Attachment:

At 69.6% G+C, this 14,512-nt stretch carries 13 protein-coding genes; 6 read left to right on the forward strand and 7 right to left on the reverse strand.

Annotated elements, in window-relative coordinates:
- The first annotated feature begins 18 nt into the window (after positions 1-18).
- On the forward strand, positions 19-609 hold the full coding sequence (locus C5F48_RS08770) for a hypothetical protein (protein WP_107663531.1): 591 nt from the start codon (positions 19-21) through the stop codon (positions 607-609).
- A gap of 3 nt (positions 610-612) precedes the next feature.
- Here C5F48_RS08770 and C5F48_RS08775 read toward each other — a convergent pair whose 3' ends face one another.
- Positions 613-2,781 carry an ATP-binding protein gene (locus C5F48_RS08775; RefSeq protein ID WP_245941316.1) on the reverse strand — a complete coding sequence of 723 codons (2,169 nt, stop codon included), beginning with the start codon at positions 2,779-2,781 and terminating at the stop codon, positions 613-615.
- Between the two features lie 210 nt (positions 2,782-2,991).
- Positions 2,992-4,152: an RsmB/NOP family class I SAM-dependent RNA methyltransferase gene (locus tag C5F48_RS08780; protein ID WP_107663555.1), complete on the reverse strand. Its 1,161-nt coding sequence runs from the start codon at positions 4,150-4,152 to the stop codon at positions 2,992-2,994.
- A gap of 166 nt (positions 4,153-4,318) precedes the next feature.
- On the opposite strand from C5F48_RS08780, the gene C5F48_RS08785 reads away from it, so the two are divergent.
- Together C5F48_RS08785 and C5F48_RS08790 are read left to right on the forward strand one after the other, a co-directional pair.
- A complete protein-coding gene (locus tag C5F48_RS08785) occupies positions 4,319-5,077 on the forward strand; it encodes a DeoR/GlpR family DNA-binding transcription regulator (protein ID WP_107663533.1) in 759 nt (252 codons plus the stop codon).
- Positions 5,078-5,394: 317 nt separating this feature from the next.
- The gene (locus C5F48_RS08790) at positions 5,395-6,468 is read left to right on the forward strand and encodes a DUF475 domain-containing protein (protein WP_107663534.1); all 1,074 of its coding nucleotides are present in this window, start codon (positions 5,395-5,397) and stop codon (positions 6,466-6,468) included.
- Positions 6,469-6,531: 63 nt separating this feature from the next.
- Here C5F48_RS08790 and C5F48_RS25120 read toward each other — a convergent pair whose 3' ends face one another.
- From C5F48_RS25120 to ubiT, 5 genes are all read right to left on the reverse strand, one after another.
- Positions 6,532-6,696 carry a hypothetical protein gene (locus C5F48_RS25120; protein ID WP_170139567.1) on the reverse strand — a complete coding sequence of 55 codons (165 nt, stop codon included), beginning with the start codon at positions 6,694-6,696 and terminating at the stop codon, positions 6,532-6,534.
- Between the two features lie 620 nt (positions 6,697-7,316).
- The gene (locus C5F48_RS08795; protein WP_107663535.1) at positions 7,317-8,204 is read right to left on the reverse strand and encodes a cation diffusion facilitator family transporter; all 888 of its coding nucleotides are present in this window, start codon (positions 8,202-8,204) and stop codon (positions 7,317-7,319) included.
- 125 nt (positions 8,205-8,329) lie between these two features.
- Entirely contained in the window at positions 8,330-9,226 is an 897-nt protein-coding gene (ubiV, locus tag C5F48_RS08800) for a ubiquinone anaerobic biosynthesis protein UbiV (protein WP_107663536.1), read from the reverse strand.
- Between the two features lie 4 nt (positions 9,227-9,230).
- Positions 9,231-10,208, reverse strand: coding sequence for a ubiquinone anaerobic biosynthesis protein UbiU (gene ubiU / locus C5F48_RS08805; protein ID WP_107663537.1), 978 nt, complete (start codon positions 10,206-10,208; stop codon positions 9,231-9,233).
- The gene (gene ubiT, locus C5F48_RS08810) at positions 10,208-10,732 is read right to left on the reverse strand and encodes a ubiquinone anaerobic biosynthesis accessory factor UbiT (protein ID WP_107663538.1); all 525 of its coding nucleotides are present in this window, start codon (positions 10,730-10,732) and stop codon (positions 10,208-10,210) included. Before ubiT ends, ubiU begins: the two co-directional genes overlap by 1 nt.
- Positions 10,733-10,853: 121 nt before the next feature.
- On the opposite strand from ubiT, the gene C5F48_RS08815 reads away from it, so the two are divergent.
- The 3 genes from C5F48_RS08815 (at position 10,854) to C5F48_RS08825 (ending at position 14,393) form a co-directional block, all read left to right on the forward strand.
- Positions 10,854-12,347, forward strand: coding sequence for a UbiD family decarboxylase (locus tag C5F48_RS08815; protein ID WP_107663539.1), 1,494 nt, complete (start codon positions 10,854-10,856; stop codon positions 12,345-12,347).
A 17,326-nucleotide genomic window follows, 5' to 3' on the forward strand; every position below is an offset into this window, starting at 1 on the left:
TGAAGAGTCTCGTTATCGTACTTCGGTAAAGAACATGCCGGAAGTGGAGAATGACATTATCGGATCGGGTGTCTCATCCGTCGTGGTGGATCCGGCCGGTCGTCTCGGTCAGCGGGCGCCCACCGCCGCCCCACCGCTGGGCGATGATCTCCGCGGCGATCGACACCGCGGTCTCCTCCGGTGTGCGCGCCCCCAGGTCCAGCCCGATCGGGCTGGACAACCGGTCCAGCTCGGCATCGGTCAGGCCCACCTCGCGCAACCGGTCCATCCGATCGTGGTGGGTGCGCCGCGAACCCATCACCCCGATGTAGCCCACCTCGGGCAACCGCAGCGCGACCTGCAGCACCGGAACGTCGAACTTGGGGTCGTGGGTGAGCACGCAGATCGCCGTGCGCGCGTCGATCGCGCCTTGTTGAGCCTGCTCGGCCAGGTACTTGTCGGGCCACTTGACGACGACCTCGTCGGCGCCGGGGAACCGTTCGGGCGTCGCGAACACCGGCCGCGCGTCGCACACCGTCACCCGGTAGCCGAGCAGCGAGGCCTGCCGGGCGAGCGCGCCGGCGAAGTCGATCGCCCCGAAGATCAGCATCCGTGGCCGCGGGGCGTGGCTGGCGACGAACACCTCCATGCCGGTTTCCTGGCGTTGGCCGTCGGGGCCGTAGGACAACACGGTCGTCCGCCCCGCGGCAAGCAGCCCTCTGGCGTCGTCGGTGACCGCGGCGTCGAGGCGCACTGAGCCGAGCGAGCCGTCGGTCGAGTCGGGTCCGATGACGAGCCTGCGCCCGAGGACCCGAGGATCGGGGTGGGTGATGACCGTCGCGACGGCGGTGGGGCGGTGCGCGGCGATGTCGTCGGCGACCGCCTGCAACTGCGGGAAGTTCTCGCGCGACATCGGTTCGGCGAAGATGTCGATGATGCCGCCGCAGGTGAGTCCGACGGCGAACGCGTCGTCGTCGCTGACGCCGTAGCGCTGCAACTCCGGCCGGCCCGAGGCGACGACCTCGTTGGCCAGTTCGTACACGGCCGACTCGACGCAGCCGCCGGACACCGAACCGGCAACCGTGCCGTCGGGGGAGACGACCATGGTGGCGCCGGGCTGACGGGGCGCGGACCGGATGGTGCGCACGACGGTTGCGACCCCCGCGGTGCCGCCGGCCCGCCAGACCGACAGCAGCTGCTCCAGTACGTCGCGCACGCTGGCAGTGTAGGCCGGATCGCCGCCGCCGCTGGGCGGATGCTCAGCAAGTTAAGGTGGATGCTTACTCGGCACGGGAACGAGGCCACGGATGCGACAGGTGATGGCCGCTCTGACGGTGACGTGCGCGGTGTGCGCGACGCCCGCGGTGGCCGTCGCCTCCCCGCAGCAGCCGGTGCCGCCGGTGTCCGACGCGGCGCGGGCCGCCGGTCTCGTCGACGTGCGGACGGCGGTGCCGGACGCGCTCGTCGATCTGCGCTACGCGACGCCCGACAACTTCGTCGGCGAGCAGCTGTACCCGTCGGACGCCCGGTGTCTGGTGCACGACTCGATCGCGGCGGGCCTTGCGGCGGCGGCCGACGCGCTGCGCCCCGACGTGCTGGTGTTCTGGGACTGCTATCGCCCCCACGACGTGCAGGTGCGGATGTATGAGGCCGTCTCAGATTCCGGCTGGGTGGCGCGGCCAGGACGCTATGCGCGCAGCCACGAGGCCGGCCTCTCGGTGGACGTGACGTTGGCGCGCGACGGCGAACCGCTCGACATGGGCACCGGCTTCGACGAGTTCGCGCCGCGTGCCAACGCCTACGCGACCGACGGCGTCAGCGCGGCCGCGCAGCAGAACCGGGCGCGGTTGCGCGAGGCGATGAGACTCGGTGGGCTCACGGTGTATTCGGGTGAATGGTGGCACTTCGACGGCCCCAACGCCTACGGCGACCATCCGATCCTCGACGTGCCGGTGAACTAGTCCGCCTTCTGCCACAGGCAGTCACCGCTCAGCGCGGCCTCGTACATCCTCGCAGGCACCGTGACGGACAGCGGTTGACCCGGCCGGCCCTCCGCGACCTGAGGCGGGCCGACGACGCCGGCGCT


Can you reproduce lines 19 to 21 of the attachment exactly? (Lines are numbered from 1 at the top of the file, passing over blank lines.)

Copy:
- Positions 6,532-6,696 carry a hypothetical protein gene (locus C5F48_RS25120; protein ID WP_170139567.1) on the reverse strand — a complete coding sequence of 55 codons (165 nt, stop codon included), beginning with the start codon at positions 6,694-6,696 and terminating at the stop codon, positions 6,532-6,534.
- Between the two features lie 620 nt (positions 6,697-7,316).
- The gene (locus C5F48_RS08795; protein WP_107663535.1) at positions 7,317-8,204 is read right to left on the reverse strand and encodes a cation diffusion facilitator family transporter; all 888 of its coding nucleotides are present in this window, start codon (positions 8,202-8,204) and stop codon (positions 7,317-7,319) included.